During my recent annual Christmas vacation, I decided to finally tackle my office room closet. That closet had become stacked pretty much from floor to ceiling over the past 16 or so years with obsolete computer junk.
Most of the stuff was completely out-of-date. Lots of extra stuff that came packaged with long-gone computers. Manuals describing long-dead software procedures. Old USB and even Serial Port peripherals that do not work with modern operating systems. Lots of stuff that slowly lost any value it had as computer technology advanced over the years.
However, mixed in with what turned out to be about 15 large garbage bags of old computer junk, I found a gem that I forgot that I ever had – a classic “Model ‘M’” IBM PS/2 keyboard.
I had sort of forgotten how good classic IBM keyboards were to type on. In the intervening years of newer USB and later wireless keyboards, I began to think that my typing skills somehow weren’t what they once were. I just assumed that my typing skills had taken a sharp nosedive.
The IBM “Model M” is the holy grail of keyboards. Each Model M key uses what is called a “buckling spring” construction that gives every IBM Model M key its distinctive key travel and feel. The sculpted keys of the Model M eliminates the common mistake of hitting two keys at once on modern, style over substance keyboard designs. Modern keyboards often have very little key travel, and a very mushy feel with the keys jammed together. The Model M keyboard offers the best typing experience EVER, bar none.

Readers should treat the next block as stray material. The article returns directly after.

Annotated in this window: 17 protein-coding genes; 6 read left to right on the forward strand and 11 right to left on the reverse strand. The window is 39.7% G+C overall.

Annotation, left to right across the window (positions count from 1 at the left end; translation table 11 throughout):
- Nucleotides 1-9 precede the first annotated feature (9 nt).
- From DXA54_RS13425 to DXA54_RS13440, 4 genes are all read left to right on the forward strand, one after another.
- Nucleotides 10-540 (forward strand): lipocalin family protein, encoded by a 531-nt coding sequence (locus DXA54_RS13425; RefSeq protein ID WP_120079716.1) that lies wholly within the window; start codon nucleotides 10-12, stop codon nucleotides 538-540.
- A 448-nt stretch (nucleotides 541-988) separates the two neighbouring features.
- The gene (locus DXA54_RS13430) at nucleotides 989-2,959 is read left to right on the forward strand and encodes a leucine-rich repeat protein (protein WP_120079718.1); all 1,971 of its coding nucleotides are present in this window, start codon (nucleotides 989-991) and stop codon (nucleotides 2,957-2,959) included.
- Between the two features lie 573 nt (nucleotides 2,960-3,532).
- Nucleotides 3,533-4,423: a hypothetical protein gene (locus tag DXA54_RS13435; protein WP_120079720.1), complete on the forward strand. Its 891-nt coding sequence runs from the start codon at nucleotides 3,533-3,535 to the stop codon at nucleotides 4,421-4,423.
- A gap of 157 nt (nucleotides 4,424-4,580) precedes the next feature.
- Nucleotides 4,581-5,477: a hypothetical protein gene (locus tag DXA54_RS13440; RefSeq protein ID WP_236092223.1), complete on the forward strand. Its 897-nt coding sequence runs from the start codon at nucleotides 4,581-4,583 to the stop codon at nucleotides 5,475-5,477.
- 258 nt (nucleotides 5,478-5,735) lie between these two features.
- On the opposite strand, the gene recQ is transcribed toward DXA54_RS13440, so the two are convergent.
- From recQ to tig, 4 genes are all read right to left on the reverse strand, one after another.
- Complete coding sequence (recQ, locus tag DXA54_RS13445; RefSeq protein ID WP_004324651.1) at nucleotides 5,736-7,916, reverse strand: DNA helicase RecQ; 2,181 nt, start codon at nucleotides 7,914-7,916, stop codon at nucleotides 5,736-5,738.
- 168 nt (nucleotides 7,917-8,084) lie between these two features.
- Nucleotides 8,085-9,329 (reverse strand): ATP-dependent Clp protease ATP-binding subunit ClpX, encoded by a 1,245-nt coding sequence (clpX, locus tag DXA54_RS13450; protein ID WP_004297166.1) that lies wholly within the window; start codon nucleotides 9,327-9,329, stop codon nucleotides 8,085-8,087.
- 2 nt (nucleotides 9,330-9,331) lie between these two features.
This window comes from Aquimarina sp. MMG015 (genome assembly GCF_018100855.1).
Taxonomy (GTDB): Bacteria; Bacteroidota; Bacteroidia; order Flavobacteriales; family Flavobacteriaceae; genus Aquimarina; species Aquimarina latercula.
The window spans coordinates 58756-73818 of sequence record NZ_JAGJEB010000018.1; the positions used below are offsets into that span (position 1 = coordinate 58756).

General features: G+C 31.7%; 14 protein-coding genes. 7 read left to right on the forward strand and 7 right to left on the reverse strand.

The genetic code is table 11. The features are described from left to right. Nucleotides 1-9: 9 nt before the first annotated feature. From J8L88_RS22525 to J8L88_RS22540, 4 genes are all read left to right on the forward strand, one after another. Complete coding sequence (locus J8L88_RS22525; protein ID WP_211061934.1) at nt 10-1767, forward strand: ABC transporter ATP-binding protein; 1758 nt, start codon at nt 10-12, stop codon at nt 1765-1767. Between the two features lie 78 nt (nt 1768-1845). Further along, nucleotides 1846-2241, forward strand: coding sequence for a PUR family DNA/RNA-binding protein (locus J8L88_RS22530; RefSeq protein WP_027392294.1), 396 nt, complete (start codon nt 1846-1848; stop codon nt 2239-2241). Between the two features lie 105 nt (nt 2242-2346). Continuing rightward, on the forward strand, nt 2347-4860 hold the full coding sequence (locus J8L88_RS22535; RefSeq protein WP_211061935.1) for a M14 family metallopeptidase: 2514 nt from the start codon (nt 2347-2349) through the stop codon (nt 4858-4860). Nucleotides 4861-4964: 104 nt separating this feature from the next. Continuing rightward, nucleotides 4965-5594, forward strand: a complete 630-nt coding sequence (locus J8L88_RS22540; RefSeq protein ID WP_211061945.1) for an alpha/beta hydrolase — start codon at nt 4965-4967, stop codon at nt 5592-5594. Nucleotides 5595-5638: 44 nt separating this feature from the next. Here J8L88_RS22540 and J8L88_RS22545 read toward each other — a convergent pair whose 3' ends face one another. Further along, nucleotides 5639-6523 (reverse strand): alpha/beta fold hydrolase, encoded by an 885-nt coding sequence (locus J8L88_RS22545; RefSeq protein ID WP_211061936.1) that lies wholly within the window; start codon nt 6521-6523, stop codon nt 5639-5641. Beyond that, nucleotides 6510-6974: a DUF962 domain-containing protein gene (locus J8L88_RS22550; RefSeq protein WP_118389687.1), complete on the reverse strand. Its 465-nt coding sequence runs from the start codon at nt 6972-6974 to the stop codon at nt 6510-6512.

So, I went on Amazon and bought an inexpensive PS/2 keyboard/mouse to USB “Y” adapter. I plugged the IBM keyboard into one of the USB ports into my Samsung DEX dock that I use with my Galaxy Note 8 smartphone along with a 24 inch curved 1080p Samsung monitor. The combination couldn’t work better. I’m typing this into Word right now using the Model M with my phone plugged into the DEX phone dock which turns the Note 8 into a real desktop experience.
I started researching the IBM Model M keyboards and discovered there is a very active market for them. IBM and later Lexmark (an IBM subsidiary) manufactured various versions of the Model M keyboard from sometime in 1984 until 1996. The employees of the IBM/Lexmark factory bought the patents and the factory equipment and continue to this day to manufacture versions of the Model M keyboard under the company name “Unicomp” using the same “buckling spring” key design. They offer both Mac and Windows versions of their keyboards, along with the original 101 classic IBM keyboard layout. Unicomp keyboards are priced from around $85 dollars to $105 dollars, depending on customizations.
No other keyboard offers the typing accuracy or sheer satisfaction of the original “buckling spring” key design. After finding out that Unicomp still sells new Model M keyboards, I ordered two of them for a couple of my computers.